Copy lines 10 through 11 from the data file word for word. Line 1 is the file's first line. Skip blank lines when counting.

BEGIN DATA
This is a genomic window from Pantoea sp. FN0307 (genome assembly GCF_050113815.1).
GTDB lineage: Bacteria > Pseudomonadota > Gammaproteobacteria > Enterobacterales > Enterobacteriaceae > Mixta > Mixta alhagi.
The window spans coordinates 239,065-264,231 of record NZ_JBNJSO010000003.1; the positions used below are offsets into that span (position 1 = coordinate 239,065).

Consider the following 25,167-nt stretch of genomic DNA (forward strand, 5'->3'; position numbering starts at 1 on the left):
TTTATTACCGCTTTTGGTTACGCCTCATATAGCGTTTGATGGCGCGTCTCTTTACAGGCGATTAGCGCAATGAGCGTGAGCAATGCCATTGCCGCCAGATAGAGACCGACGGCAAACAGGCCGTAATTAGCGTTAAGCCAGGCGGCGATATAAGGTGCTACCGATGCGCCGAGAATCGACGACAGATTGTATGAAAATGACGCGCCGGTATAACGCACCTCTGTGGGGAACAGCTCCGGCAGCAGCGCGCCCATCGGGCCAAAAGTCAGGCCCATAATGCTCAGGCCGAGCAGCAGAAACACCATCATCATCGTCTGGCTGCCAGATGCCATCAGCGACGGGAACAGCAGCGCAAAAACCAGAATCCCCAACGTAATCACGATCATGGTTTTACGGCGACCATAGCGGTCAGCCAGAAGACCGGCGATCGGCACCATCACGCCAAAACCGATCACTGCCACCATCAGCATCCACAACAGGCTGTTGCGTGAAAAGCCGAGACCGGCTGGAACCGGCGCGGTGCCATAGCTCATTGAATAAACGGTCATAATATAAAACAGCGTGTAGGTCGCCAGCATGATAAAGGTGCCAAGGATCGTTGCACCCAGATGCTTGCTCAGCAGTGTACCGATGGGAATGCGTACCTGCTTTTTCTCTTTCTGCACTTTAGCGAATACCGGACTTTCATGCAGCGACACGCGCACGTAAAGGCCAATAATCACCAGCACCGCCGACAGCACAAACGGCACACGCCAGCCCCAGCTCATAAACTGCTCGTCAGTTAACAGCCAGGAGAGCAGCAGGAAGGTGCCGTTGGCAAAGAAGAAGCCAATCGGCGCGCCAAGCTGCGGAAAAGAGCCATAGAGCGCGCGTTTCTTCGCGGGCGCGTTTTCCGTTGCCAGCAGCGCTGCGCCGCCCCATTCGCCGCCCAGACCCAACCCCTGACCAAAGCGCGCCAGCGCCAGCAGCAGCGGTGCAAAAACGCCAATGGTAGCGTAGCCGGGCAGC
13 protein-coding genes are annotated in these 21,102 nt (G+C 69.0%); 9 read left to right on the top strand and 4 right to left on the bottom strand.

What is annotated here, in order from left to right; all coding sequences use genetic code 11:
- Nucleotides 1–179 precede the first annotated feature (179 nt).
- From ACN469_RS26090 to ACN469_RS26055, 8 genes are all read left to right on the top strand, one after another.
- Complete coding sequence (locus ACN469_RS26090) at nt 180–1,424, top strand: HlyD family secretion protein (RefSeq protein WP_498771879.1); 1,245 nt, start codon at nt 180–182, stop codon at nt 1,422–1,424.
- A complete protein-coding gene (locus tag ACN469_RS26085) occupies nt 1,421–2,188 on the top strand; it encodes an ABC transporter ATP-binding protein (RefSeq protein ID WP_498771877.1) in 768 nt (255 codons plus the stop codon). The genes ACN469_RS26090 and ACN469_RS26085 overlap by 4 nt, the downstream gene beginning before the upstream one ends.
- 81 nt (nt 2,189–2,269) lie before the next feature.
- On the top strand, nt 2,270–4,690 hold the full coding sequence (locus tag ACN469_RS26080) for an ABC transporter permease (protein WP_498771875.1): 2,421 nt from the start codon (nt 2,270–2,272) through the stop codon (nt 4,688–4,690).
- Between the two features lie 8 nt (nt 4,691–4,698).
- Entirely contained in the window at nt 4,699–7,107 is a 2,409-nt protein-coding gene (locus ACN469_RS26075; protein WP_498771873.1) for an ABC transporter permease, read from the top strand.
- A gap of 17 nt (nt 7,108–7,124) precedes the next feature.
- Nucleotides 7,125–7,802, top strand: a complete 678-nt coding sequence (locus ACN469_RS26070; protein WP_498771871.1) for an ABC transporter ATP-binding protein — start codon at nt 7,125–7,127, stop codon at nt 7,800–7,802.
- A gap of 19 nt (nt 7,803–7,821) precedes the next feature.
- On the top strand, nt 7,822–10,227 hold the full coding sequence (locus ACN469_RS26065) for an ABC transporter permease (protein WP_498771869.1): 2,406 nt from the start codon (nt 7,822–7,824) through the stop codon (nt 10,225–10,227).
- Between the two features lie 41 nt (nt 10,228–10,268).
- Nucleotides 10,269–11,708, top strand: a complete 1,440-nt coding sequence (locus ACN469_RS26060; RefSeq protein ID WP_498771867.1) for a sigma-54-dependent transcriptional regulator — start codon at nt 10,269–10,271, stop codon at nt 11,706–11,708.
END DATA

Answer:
- Complete coding sequence (locus ACN469_RS26090) at nt 180–1,424, top strand: HlyD family secretion protein (RefSeq protein WP_498771879.1); 1,245 nt, start codon at nt 180–182, stop codon at nt 1,422–1,424.
- A complete protein-coding gene (locus tag ACN469_RS26085) occupies nt 1,421–2,188 on the top strand; it encodes an ABC transporter ATP-binding protein (RefSeq protein ID WP_498771877.1) in 768 nt (255 codons plus the stop codon). The genes ACN469_RS26090 and ACN469_RS26085 overlap by 4 nt, the downstream gene beginning before the upstream one ends.